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Author Topic: Are communications regarding whether to submit prior art privileged?  (Read 672 times)

MR

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If I advise a client (e.g., in an email) that it's probably not worthwhile to file an RCE to submit a newly found piece of prior art on an IDS, is that communication privileged (e.g., under the attorney-client privilege) or could an adversary compel its production (e.g., under the crime-fraud exception), if alleging that we withheld it with an intent to deceive the USPTO? 
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mersenne

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I believe the crime/fraud exception is narrower than one might expect, but I haven't researched it (my hunch comes from asking counsel in a plaintiff-v-defendant case, where the plaintiff is a lawyer, whether I could get his deposition on his knowledge of defendant's activities, where the lawyer withdrew because of "concerns" about the ethics of what defendant was doing.)

If you're advising not to submit art, then if you're going to put it in writing, I would want a comprehensive analysis for why it's not material to patentability in the same writing, on the assumption that it would be discoverable.  If you have a good reason for not submitting (so you're solid on Rule 56) but you're not going to write it all up, then I think you don't want any part of it in writing.

If you don't have a good reason for not submitting, then you probably want something in writing saying that you do recommend RCE to consider the art.

If somebody's going to allege fraud on the office, they're going to allege it no matter what you do.  I have a colleague who's hyper-vigilant about this stuff, to the point where she tells a story of pulling a case back 2-3 times in response to a competitor dribbling out art that wasn't even seriously relevant, but her risk-o-meter said to file the RCE.  Apparently, the client eventually fired her, took the patent, and then had to deal with fraud-on-the-office allegations for some other art that was dropped on them before issue.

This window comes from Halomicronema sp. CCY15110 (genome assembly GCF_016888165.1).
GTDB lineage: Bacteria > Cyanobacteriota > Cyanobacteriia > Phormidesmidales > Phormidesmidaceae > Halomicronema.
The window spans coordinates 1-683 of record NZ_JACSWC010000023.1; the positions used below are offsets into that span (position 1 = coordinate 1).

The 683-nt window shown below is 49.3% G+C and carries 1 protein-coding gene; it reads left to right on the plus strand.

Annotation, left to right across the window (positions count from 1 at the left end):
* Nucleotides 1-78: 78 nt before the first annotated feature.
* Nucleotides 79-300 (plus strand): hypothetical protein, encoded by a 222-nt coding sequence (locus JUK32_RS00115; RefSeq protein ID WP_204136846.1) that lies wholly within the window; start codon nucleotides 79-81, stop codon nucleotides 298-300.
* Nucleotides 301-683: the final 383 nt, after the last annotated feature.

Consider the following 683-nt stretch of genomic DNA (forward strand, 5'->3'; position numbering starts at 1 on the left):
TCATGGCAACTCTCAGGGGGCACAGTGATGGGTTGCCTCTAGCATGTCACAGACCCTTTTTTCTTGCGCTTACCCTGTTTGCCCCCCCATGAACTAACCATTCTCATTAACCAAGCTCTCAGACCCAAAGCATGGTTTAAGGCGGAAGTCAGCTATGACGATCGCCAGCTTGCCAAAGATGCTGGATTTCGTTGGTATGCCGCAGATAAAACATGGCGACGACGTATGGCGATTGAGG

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bluerogue

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Without commenting on the ethical/legal implications of whether you should submit the art, the PTO does offer the QPIDS program so you don't necessarily have to file the RCE to get the art considered.

https://www.uspto.gov/patent/initiatives/quick-path-information-disclosure-statement-qpids
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The views expressed are my own and do not represent those of the USPTO. I am also not your lawyer nor providing legal advice.

astrojudo

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QPIDS does not necessarily obviate the need to file an RCE as you still need to make the certifications (e.g. reference not known more than 3 months).
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Tobmapsatonmi

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Also (haven't looked at it in a while), I thought QPIDS was only for the case where you'd already filed the issue fee, THEN the art popped up thereafter.

Not your usual "I got allowance then art popped up" situation.
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bluerogue

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Also (haven't looked at it in a while), I thought QPIDS was only for the case where you'd already filed the issue fee, THEN the art popped up thereafter.

Not your usual "I got allowance then art popped up" situation.

Internally there are two QPIDS paths.  One for prior to issue fee, one for after.  Both are considered QPIDS cases and we get up to 3 hours of other time to consider the IDS. I think only the after issue fee is publicly noted as QPIDS, but internally both are considered under the QPIDS program.
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The views expressed are my own and do not represent those of the USPTO. I am also not your lawyer nor providing legal advice.

Tobmapsatonmi

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Internally there are two QPIDS paths.  One for prior to issue fee, one for after.  Both are considered QPIDS cases and we get up to 3 hours of other time to consider the IDS. I think only the after issue fee is publicly noted as QPIDS, but internally both are considered under the QPIDS program.

Great to know, thanks much.
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